Loney: Will we see real estate investors really struggle and potentially have to fight at their bottom lines because of some of these issues?

Gyourko: In office, you’re already seeing it. You are seeing office trades in some markets at anywhere from 25% to 50% of purchase price pre-pandemic. So, you’re seeing deep, deep discounts already. That means a bank is basically working with the owner. The owner is going to give back the keys, and the bank is facilitating a sale to get as much of its loan balance back as it can. That’s how problematic it is for buildings that simply cannot convert.

How Will This Real Estate Crisis Impact Cities Long Term?

Loney: How is this shift in commercial real estate going to be impacting cities, their governments, and their tax footprint? We see it here in Philadelphia, about how much the city is giving back to employees who have a contract to work outside the city with their company. They are paying wage tax, but they are going to get it back.

Gyourko: I don’t think any city government understands the magnitude of the problem. Because of long leases, five to 10-year leases in office, this is like a slow-motion train wreck. Some buildings are failing now. Some will fail over the next five years. And the problem for the cities is not just that the office won’t pay property taxes anymore. Around office nodes, business ecosystems built up — bars, restaurants, sometimes hotels, small shops. They will not be profitable. They were built and created. Their business models were flows five days a week of people in the offices. You’re going to see it’s a threat to whole neighborhoods, and it’s many neighborhoods in every large city. It’s unavoidable. I think this is a true, permanent obsolescent shock. It will not kill all the office market, but it will kill a meaningfully large number of buildings that will negatively impact public finance in cities.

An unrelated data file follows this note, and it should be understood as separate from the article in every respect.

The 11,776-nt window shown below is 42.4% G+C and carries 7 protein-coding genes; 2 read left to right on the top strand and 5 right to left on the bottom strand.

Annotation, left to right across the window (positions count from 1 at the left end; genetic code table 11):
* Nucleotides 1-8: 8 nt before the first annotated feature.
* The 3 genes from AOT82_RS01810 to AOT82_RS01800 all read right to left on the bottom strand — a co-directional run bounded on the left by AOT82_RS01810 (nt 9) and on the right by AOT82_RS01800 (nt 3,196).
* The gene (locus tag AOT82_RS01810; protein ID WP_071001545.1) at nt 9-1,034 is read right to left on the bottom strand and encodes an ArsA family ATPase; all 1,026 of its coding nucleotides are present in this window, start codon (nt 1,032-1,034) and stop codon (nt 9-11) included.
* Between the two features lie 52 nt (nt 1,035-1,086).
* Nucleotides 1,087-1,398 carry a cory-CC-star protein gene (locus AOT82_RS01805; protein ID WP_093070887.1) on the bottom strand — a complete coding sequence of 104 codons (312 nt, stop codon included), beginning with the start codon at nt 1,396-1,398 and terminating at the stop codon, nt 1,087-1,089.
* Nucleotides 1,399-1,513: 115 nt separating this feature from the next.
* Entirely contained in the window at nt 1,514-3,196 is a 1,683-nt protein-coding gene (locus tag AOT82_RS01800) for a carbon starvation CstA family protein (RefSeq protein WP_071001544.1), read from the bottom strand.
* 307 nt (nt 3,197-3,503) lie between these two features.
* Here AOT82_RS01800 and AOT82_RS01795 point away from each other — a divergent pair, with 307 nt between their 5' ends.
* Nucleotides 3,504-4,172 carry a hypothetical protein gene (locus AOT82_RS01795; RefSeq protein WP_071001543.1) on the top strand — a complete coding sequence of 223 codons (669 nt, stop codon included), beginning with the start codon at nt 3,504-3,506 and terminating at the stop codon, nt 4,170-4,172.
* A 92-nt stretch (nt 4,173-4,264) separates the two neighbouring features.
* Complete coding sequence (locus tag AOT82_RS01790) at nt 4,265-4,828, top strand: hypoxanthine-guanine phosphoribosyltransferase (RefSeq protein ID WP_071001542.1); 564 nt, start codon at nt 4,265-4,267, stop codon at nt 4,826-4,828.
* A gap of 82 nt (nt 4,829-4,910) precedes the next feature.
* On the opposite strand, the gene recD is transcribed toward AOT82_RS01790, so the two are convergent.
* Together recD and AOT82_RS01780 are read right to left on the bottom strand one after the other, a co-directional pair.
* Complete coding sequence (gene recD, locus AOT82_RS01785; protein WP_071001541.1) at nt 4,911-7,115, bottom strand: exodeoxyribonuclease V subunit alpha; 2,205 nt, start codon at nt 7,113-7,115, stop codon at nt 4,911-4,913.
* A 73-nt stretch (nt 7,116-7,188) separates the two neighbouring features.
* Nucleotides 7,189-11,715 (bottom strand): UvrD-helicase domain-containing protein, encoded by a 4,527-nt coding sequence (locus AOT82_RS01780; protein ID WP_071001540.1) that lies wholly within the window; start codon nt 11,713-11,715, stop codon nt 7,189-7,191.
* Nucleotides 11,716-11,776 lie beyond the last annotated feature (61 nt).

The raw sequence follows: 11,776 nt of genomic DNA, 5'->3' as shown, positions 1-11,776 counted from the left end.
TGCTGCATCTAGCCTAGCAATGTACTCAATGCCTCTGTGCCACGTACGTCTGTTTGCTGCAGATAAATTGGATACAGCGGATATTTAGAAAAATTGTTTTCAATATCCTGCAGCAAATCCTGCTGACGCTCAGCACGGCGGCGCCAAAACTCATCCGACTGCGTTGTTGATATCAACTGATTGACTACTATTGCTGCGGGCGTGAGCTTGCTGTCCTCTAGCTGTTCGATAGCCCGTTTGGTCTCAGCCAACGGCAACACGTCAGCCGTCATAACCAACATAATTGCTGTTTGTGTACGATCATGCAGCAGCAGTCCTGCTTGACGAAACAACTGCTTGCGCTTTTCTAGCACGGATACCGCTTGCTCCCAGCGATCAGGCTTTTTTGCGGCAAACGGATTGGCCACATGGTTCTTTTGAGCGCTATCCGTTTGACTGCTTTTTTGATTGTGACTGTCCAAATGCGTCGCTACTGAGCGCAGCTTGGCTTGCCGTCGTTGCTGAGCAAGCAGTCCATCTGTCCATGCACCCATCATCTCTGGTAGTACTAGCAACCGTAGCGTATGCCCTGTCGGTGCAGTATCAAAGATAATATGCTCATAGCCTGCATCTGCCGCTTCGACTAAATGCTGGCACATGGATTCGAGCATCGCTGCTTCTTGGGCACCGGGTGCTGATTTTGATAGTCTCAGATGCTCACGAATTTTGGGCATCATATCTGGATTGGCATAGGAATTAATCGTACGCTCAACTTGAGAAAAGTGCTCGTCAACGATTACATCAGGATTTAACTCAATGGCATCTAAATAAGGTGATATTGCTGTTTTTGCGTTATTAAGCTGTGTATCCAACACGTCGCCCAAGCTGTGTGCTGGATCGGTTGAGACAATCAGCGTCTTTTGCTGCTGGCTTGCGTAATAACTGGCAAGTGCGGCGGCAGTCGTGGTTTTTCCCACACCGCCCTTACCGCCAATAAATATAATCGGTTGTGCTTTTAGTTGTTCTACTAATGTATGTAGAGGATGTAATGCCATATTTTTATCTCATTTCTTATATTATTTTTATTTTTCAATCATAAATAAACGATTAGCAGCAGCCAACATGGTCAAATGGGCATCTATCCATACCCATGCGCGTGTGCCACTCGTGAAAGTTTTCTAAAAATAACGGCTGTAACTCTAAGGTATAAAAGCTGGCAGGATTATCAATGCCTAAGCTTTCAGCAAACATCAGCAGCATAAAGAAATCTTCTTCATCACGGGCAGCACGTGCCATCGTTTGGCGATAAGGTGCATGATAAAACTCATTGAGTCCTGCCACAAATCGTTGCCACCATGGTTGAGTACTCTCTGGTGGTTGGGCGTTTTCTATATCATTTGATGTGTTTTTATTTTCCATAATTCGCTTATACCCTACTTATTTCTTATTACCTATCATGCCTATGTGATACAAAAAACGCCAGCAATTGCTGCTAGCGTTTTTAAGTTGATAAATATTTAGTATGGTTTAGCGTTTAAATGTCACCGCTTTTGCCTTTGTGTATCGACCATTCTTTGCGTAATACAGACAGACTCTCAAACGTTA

Loney: How does the real estate owner go about trying to mitigate that part of the problem?

Gyourko: I don’t think they can, right? Invite me back in a few years. Ultimately, I think the federal and state governments will have to support work-outs to prevent these neighborhoods with office buildings that won’t make it through this. Otherwise, you’re going to see real fiscal problems in cities.